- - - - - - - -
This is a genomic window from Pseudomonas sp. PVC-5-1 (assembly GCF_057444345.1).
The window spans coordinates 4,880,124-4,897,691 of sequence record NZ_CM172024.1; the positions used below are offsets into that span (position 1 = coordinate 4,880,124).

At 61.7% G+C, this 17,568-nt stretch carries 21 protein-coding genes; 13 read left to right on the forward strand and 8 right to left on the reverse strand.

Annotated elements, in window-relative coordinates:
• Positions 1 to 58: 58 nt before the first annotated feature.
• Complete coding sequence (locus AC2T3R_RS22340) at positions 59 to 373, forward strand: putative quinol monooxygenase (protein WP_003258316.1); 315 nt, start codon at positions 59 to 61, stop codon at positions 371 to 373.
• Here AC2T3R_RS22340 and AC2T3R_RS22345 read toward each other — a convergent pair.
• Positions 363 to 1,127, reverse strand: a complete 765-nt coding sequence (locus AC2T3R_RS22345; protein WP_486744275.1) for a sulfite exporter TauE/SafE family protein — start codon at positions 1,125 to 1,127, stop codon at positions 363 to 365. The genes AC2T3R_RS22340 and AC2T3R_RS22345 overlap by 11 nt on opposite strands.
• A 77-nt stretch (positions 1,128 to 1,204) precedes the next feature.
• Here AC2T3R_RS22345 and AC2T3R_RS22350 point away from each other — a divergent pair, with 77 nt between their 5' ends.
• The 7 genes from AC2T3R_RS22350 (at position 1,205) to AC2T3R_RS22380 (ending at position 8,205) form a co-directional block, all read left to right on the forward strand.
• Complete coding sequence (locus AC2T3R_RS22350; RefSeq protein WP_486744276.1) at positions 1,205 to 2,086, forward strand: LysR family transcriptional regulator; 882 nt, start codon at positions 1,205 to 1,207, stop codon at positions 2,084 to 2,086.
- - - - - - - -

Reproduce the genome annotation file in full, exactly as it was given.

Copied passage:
This is a genomic window from Pseudomonas sp. PVC-5-1 (assembly GCF_057444345.1).
The window spans coordinates 4,880,124-4,897,691 of sequence record NZ_CM172024.1; the positions used below are offsets into that span (position 1 = coordinate 4,880,124).

At 61.7% G+C, this 17,568-nt stretch carries 21 protein-coding genes; 13 read left to right on the forward strand and 8 right to left on the reverse strand.

Annotated elements, in window-relative coordinates:
• Positions 1 to 58: 58 nt before the first annotated feature.
• Complete coding sequence (locus AC2T3R_RS22340) at positions 59 to 373, forward strand: putative quinol monooxygenase (protein WP_003258316.1); 315 nt, start codon at positions 59 to 61, stop codon at positions 371 to 373.
• Here AC2T3R_RS22340 and AC2T3R_RS22345 read toward each other — a convergent pair.
• Positions 363 to 1,127, reverse strand: a complete 765-nt coding sequence (locus AC2T3R_RS22345; protein WP_486744275.1) for a sulfite exporter TauE/SafE family protein — start codon at positions 1,125 to 1,127, stop codon at positions 363 to 365. The genes AC2T3R_RS22340 and AC2T3R_RS22345 overlap by 11 nt on opposite strands.
• A 77-nt stretch (positions 1,128 to 1,204) precedes the next feature.
• Here AC2T3R_RS22345 and AC2T3R_RS22350 point away from each other — a divergent pair, with 77 nt between their 5' ends.
• The 7 genes from AC2T3R_RS22350 (at position 1,205) to AC2T3R_RS22380 (ending at position 8,205) form a co-directional block, all read left to right on the forward strand.
• Complete coding sequence (locus AC2T3R_RS22350; RefSeq protein WP_486744276.1) at positions 1,205 to 2,086, forward strand: LysR family transcriptional regulator; 882 nt, start codon at positions 1,205 to 1,207, stop codon at positions 2,084 to 2,086.